From: Peter Constable (email@example.com)
Date: Fri Nov 19 2010 - 11:09:53 CST
From: Asmus Freytag [mailto:firstname.lastname@example.org]
> IPA has other characteristics in both its usage and its encoding that you
> need to consider to make the comparison valid.
> First, IPA requires specialized fonts because it relies on glyphic distinctions
> that fonts not designed for IPA use will not guarantee.
And historic texts aren’t as likely or unlikely to require specialized fonts?
> It's also a notational system that requires specific training in its use,
And working with historic texts doesn’t require specific training?
> and it is caseless - in distinction to ordinary Latin script.
I could understand how that might be relevant if we were discussing a character borrowed from another script but with different casing behaviour in the original script. (E.g., the character is caseless in the original script, or it is case but only the lowercase was borrowed and a novel uppercase character was created in the receptor script. This was a valid consideration in the encoding of Lisu, for instance.) I don’t really see how that impacts the discussion in this particular case.
> While several orthographies have been based on IPA, my understanding is
> that some of them saw the encoding of additional characters to make them
> work as orthographies.
Again, I don’t see how that impacts this particular case.
> Finally, IPA, like other phonetic notations, uses distinctions between letter
> forms on the character level that would almost always be relegated to styling
> in ordinary text.
And again, I don’t see how this impacts the particular case under discussion.
> Because of these special aspects of IPA, I would class it in its own category
> of writing systems which makes it less useful as a precedent against which to
> evaluate general Latin-based orthographies.
Perhaps in general it cannot serve as a precedent for all things. But as noted, I think several of the things you noted have no particular bearing in this case. For the specific issue of borrowing a character from another script in a historic orthography, I think it’s a perfectly valid precedent. It boils down to this: just as there aren’t technical or usability reasons that make it problematic to represent IPA text using two Greek characters in an otherwise-Latin system, so also there are no technical or usability reasons I’m aware of why it is problematic to represent this historic Janalif orthography using two Cyrillic characters.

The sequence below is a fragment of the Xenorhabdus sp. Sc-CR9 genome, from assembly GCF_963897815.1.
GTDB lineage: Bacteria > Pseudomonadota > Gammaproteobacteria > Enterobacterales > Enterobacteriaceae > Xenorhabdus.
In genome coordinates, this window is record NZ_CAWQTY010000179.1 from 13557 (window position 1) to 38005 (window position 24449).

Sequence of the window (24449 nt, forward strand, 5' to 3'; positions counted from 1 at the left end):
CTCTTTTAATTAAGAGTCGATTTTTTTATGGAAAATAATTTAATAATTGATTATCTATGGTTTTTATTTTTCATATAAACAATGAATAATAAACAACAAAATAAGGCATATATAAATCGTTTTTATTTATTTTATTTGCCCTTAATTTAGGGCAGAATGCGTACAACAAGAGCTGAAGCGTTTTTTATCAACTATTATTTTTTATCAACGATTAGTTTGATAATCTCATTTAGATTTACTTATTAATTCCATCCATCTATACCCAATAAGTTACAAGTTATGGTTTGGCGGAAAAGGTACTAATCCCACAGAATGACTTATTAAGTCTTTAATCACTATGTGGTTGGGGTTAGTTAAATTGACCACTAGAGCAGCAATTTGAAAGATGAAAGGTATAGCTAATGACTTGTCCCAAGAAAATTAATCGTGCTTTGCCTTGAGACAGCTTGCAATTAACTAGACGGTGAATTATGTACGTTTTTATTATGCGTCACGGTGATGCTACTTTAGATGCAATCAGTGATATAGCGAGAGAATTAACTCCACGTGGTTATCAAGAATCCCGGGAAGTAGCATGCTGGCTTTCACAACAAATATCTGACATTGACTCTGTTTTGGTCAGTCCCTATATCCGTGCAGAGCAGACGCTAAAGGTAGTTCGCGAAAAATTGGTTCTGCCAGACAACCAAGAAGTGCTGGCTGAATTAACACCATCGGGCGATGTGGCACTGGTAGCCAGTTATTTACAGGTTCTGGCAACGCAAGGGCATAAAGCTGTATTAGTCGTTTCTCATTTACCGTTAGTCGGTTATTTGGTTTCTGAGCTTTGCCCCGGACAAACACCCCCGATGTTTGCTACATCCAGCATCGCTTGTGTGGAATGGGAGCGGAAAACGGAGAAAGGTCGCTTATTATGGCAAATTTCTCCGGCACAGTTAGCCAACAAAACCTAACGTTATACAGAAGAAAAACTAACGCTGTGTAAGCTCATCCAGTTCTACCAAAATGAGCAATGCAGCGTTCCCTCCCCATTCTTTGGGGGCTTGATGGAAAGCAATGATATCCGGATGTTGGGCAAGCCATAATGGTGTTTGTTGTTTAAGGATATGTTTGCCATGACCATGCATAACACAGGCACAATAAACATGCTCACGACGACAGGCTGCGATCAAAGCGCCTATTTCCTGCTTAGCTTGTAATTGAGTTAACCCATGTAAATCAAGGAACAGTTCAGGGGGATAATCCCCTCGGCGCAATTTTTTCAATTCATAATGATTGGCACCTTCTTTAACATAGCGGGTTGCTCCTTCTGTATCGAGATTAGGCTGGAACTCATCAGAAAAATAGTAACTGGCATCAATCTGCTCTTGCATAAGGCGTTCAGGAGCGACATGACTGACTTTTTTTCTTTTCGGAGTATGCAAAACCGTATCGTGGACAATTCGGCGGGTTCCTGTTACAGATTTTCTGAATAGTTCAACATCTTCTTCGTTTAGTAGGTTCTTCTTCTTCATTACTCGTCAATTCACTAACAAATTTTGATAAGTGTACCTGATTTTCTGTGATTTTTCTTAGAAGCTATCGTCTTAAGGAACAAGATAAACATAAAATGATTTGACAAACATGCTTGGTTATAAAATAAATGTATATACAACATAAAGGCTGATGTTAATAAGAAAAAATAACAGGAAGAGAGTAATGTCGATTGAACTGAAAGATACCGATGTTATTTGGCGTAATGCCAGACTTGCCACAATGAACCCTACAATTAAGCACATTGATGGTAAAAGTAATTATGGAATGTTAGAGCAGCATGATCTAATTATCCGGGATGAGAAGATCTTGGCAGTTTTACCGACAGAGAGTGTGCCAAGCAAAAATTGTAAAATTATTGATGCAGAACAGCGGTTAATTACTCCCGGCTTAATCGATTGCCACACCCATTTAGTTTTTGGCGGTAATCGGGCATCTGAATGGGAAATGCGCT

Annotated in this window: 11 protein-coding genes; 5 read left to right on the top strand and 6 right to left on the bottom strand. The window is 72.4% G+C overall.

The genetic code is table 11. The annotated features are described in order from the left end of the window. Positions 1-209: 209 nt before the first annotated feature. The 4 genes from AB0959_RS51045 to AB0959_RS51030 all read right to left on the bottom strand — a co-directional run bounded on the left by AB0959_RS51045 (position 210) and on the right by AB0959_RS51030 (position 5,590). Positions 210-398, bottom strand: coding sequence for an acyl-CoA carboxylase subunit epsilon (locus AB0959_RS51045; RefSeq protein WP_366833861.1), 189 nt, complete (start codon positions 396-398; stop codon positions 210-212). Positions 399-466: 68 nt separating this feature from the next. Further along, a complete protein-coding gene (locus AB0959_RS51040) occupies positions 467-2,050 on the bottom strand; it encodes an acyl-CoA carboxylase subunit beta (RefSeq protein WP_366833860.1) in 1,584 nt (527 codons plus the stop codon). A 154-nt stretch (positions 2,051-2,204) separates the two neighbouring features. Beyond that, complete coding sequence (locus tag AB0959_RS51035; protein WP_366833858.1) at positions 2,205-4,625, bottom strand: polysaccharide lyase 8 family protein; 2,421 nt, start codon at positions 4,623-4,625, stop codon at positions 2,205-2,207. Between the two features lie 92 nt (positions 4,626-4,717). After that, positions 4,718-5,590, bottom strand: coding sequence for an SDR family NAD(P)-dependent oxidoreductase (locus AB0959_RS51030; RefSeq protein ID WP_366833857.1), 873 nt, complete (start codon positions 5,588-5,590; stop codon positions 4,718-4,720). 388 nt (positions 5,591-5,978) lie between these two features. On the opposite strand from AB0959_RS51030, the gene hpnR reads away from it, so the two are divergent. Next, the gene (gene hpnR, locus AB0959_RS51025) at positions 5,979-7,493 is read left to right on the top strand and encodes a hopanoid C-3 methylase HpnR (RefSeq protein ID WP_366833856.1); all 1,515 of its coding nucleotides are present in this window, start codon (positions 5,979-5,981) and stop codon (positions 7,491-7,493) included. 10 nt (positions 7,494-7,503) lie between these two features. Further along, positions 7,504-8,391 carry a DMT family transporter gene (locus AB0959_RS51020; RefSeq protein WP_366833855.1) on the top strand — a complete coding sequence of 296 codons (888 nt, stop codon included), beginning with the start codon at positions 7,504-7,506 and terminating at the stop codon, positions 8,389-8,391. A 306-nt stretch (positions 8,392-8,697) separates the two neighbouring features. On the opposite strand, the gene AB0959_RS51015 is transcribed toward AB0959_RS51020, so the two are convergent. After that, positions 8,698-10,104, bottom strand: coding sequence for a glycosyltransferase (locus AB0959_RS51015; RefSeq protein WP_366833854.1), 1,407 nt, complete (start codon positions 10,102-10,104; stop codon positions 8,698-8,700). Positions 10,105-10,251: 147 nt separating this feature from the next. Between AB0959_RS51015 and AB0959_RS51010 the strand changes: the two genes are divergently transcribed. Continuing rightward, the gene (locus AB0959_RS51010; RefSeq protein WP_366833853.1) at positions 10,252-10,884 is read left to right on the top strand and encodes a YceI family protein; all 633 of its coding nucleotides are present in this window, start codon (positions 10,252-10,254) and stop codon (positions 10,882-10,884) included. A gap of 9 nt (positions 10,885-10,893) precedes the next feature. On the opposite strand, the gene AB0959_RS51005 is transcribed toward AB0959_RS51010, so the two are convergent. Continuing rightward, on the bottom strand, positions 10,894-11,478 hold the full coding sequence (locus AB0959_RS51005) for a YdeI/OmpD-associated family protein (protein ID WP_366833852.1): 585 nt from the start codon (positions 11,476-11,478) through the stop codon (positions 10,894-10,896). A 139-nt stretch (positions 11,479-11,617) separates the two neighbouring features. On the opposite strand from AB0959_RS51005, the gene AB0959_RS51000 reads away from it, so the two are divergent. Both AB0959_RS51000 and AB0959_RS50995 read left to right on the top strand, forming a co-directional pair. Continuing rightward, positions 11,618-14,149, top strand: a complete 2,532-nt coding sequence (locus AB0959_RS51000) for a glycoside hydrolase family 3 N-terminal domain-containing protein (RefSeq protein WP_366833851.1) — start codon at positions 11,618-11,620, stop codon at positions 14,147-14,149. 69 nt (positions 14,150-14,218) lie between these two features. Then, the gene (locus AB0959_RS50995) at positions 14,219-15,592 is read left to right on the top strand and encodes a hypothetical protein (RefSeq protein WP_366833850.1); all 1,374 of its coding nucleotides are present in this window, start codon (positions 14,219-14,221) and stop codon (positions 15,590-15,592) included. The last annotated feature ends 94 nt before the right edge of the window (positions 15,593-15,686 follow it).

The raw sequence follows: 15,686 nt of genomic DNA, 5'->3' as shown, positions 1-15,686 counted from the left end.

Btw, I suspect that calling these Latin characters is completely revisionist: if we could ask anyone that taught or used this orthography in 1930 about these characters, I suspect they would say that they are Cyrillic characters.
> I think the question can and should be asked, what is adequate for a historic
Clearly you’re trying to have a discussion about general principles, not about the specific characters. At the moment, I’m prepared to discuss general principles to the extent that they impinge on the particular case at hand. Other’s may wish to engage on a broader discussion of general principles (though, hopefully under a different subject).
> Against this backdrop, it would help if WG2 (and UTC) could point to agreed
> upon criteria that spell out what circumstances should favor, and what
> circumstances should disfavor, formal encoding of borrowed characters, in the
> LGC script family or in the general case.
> That's the main point I'm trying to make here. I think it is not enough to somehow
> arrive at a decision for one orthography, but it is necessary for the encoding
> committees to grab hold of the reasoning behind that decision and work out how
> to apply consistent reasoning like that in future cases.
These are not unreasonable requests. I don’t see any inconsistency in practice as it relates to this particular case, however.
> So let me ask these questions:
> A. What are the encoding principles that follow from the disposition of the Janalif
I think one principle is that we do not always have to maintain a principle of orthographic script purity. In particular, in the case of historic orthographies no longer in active use that borrowed characters from another script in the LGC family, if there are no technical or usability reasons that make it problematic to represent those text elements using existing characters from the source script, then it is not necessary to encode equivalents in the receptor script so that we can say that the historic orthography is a pure-Latin / pure-Greek / pure-Cyrillic orthography (which, in terms of social history rather than character encoding, would likely be a revisionist perspective).
> B. What precedents are these based on resp. what precedents are consciously
> established by this decision?
I'm not sure I fully understand the question so won't venture a comment.
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